6 Simple Ways To Protect Your Children From Identity Theft

protect your kids from identity theft

Identity theft is a crime that doesn’t solely target adults.

I’ve written before how teenagers on social networking sites can fall prey to id theft but it doesn’t stop there either.

Children of all ages need protecting now, even newborn babies.

As with all types of identity theft, the orchestrator of such a crime is often known to the victim.



Disturbingly, identity thieves often turn out to be friends or family members.

That said, some criminals do specifically target any children that they can find because it is likely that their crime will go undetected for longer than if an adult had been selected.

How many of you check your child’s credit reports?

Not many I would imagine, and that’s why they are so enticing to identity thieves.

In many cases, babies and young children may not find out that they have been a victim until many years later when they try to open their first bank account, or apply for a college loan and are turned down.

In extreme cases it has even been known for children to catch the attention of law enforcement for crimes that others have committed in their names.

With that in mind, here are some ideas for how you can minimise the risk of your child’s identity being stolen –


1. Teach your children the value of privacy.

Many adults fail to keep their personal data private.

Teach your children from a young age that they need to keep some things to themselves, i.e. passwords, Social Security numbers, PIN numbers, bank account details, etc.

2. Leave their Social Security cards somewhere safe at home.

This tip is universal and applies to everyone, regardless of their age.

3. Be wary of who you give your child’s Social Security Number or copy of their birth certificate to.

Obviously there are times and places for giving out such information, such as when you apply for a bank account for your child, or when you register them at a school.

On other occasions you should consider whether divulging such information is absolutely necessary.

Also check the privacy policy of anyone you give those details to, in order to have a clear idea of what they do with your child’s data and how they store it..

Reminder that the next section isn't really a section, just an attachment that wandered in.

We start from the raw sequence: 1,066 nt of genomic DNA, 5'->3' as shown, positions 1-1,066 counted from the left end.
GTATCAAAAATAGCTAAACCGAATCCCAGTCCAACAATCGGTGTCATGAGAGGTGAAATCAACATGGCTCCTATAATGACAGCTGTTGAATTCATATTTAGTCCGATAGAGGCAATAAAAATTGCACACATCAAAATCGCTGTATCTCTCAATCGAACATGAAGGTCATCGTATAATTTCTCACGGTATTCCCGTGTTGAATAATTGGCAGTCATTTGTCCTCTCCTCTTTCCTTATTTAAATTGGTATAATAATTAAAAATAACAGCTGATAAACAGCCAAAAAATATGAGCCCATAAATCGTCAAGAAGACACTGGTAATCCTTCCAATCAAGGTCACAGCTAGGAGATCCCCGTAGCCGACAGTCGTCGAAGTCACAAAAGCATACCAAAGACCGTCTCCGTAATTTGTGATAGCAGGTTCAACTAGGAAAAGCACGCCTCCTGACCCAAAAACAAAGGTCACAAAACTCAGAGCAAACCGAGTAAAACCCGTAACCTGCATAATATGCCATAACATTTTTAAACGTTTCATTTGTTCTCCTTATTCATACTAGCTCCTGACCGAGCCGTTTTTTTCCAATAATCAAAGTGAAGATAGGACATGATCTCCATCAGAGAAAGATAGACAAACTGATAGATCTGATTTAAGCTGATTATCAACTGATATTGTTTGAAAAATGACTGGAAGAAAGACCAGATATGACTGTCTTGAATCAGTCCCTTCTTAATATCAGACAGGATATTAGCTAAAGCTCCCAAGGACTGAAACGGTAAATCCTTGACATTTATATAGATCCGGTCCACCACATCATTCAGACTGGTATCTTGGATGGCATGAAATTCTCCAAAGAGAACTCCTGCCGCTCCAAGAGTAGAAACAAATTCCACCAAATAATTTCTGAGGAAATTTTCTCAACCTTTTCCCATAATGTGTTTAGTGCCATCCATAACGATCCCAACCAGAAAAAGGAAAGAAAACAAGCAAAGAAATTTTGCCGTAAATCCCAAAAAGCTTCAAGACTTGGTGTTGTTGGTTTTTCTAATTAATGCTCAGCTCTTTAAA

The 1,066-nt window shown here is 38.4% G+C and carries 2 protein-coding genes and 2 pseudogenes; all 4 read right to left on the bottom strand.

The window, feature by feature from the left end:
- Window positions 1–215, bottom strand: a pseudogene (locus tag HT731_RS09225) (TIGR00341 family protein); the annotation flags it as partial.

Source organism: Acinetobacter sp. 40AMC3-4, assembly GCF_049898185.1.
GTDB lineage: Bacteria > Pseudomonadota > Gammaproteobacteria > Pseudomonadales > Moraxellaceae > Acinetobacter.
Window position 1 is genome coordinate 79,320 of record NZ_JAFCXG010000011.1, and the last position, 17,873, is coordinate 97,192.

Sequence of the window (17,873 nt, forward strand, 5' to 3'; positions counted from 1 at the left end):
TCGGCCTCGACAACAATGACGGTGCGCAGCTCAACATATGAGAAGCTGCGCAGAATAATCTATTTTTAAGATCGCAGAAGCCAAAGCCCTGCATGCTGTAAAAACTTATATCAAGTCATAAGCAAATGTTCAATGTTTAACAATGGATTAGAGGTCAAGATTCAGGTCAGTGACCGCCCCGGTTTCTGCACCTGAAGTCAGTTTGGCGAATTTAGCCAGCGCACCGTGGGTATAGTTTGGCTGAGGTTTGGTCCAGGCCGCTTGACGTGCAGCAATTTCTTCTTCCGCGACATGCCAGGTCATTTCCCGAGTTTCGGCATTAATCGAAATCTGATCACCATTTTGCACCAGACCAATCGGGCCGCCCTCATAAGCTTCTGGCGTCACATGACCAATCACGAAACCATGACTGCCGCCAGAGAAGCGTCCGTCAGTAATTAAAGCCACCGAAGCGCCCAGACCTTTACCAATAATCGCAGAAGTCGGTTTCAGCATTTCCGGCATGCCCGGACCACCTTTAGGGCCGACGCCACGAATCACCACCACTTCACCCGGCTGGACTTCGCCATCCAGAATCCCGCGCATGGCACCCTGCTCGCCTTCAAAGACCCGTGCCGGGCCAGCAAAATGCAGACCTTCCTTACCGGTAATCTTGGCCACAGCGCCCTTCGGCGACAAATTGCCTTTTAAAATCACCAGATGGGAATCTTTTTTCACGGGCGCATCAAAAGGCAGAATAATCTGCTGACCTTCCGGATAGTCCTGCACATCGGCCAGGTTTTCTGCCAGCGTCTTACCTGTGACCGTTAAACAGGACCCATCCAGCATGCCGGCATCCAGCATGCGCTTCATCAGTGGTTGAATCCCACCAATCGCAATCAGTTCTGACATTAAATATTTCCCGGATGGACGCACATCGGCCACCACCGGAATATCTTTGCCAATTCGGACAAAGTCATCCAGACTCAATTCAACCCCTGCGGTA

4. Encourage your children to use strong passwords.

Another common sense tip is to teach your children to use secure passwords.

Passwords, such as their names should be discouraged for obvious reasons.

Also, for older children who have PINs it would be wise to get them to change them to a number that isn’t easily guessed.

5. Read your child’s bank statements.

Many parents will automatically discard their young childrens’ bank statements because they know there won’t be any transactions recorded on them.

If your child has become an identity theft victim then that won’t be the case so it would be wise to have at least a cursory look.

6. Take advantage of a free credit report for your child.

Under Federal law it is not only adults who are entitled to a free credit report each year.

Children can have a free report from each of the three credit bureaus too and these should be checked in order to confirm that there has been no unexpected activity on them.

About Lee Munson

Lee's non-technical background allows him to write about internet security in a clear way that is understandable to both IT professionals and people just like you who need simple answers to your security questions.


  1. Excellent article and great tips. Thanks for this.


  1. […] Never store PIN numbers or passwords where an identity thief could gain easy access to them. Ideally, you should never write them down at all but, if you must, […]

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